At the age of 11, Chris Stedman accepted Christ into his heart at an evangelical church in Minnesota. Raised into a poor and often unstable family, through his church he found both a strong and a caring community. Over time, however, Chris realized a fact about himself that he knew he could not share with his religious community. How could he? According to what he had been taught, people like him not only got the AIDS virus, they were also punished by God in hell.
Viewing his homosexuality as a spiritual test, he fasted and prayed, hoping to change his nature. He became reclusive as his internal struggle became increasingly difficult. Then, one night, he turned on the fan in his father’s bathroom, locked the door, sat down in the bathtub, and, with a knife in his hand, nearly ended his life. Shortly thereafter, his mother found out about what Chris had been dealing with and arranged for him to meet an LGBT-friendly Lutheran minister. This interaction would change his life.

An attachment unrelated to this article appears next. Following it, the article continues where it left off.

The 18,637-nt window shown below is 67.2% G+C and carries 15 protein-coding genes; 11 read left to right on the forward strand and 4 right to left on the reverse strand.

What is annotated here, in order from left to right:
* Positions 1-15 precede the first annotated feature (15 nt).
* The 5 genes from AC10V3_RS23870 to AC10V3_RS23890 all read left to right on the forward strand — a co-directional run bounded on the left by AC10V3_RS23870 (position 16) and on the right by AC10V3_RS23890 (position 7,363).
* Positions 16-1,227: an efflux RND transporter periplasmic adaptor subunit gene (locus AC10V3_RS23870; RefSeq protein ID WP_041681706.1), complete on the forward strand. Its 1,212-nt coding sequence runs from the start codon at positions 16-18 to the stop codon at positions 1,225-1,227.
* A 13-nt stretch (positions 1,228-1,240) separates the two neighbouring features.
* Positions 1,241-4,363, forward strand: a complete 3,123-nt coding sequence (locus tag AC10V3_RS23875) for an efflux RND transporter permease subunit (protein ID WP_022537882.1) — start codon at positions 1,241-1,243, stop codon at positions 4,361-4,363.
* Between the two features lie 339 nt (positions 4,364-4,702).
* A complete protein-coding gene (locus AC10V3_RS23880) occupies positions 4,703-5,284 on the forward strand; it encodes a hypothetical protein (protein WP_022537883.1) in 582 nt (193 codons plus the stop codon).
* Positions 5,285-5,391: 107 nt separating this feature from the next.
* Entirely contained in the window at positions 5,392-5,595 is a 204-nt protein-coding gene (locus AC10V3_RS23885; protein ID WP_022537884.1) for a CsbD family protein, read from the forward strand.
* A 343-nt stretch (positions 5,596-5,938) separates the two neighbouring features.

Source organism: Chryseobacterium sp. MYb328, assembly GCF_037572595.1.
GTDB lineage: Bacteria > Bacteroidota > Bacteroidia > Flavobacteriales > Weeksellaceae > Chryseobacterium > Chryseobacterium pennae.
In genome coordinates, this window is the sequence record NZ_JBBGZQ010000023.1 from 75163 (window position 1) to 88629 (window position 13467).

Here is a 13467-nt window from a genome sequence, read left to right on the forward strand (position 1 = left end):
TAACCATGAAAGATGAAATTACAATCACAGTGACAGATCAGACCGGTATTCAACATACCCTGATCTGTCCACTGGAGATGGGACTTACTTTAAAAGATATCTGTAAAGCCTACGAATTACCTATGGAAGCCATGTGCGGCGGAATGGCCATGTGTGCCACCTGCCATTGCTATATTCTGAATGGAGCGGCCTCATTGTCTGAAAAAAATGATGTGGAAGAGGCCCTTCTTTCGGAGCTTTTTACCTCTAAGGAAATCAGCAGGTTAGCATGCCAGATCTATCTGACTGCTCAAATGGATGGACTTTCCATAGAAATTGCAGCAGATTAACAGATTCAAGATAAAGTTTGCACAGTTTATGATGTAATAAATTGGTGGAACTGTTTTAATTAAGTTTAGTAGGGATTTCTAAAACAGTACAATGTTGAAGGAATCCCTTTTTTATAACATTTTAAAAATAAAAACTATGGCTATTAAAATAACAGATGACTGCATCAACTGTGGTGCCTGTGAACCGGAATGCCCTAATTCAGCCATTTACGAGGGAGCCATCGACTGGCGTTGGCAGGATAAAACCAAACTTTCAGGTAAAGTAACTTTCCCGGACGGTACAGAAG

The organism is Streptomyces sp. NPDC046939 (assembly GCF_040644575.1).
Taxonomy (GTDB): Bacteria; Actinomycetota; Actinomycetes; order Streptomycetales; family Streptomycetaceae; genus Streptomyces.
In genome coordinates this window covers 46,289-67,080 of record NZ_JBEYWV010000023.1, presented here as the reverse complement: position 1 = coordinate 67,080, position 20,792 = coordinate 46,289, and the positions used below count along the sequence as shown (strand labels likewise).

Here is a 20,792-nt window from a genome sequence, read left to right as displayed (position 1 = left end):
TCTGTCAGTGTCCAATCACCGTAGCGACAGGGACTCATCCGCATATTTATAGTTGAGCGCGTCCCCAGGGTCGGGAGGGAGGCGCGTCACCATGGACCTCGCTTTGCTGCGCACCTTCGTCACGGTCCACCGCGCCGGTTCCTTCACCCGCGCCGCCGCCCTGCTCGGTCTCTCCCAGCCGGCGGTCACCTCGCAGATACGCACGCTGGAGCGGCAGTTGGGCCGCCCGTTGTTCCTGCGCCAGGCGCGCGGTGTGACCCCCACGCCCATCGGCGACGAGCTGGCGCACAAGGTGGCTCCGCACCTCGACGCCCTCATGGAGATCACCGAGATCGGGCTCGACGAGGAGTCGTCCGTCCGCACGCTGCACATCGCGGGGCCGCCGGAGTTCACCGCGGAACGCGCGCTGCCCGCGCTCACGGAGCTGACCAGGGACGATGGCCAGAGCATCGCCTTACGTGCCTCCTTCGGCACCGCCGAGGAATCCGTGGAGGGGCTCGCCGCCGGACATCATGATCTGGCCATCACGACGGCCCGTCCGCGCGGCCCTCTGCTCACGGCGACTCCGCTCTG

Later, after studying religion at Augsburg College in Minneapolis, Chris lost his faith in God. Despite his atheism, his experiences continued to reinforce the importance of interfaith dialogue. After college, he worked for the Humanist Chaplaincy at Harvard and has written his own memoir, Faitheist.